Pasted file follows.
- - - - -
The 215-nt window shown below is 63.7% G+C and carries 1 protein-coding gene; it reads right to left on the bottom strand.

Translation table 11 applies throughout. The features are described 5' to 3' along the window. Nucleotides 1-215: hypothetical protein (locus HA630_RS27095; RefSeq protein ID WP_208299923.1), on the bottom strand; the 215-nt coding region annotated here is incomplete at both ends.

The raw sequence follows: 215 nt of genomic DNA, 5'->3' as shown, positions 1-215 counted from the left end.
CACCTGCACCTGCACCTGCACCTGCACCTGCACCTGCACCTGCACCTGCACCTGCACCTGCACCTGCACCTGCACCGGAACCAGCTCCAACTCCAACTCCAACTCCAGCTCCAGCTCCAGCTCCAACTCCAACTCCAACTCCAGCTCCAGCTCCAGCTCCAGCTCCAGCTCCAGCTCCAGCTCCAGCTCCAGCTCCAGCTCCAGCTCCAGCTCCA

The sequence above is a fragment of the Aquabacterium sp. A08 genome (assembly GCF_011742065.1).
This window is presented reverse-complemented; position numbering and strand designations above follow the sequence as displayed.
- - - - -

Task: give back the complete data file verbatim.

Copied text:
The 215-nt window shown below is 63.7% G+C and carries 1 protein-coding gene; it reads right to left on the bottom strand.

Translation table 11 applies throughout. The features are described 5' to 3' along the window. Nucleotides 1-215: hypothetical protein (locus HA630_RS27095; RefSeq protein ID WP_208299923.1), on the bottom strand; the 215-nt coding region annotated here is incomplete at both ends.

The raw sequence follows: 215 nt of genomic DNA, 5'->3' as shown, positions 1-215 counted from the left end.
CACCTGCACCTGCACCTGCACCTGCACCTGCACCTGCACCTGCACCTGCACCTGCACCTGCACCTGCACCTGCACCGGAACCAGCTCCAACTCCAACTCCAACTCCAGCTCCAGCTCCAGCTCCAACTCCAACTCCAACTCCAGCTCCAGCTCCAGCTCCAGCTCCAGCTCCAGCTCCAGCTCCAGCTCCAGCTCCAGCTCCAGCTCCAGCTCCA

The sequence above is a fragment of the Aquabacterium sp. A08 genome (assembly GCF_011742065.1).
This window is presented reverse-complemented; position numbering and strand designations above follow the sequence as displayed.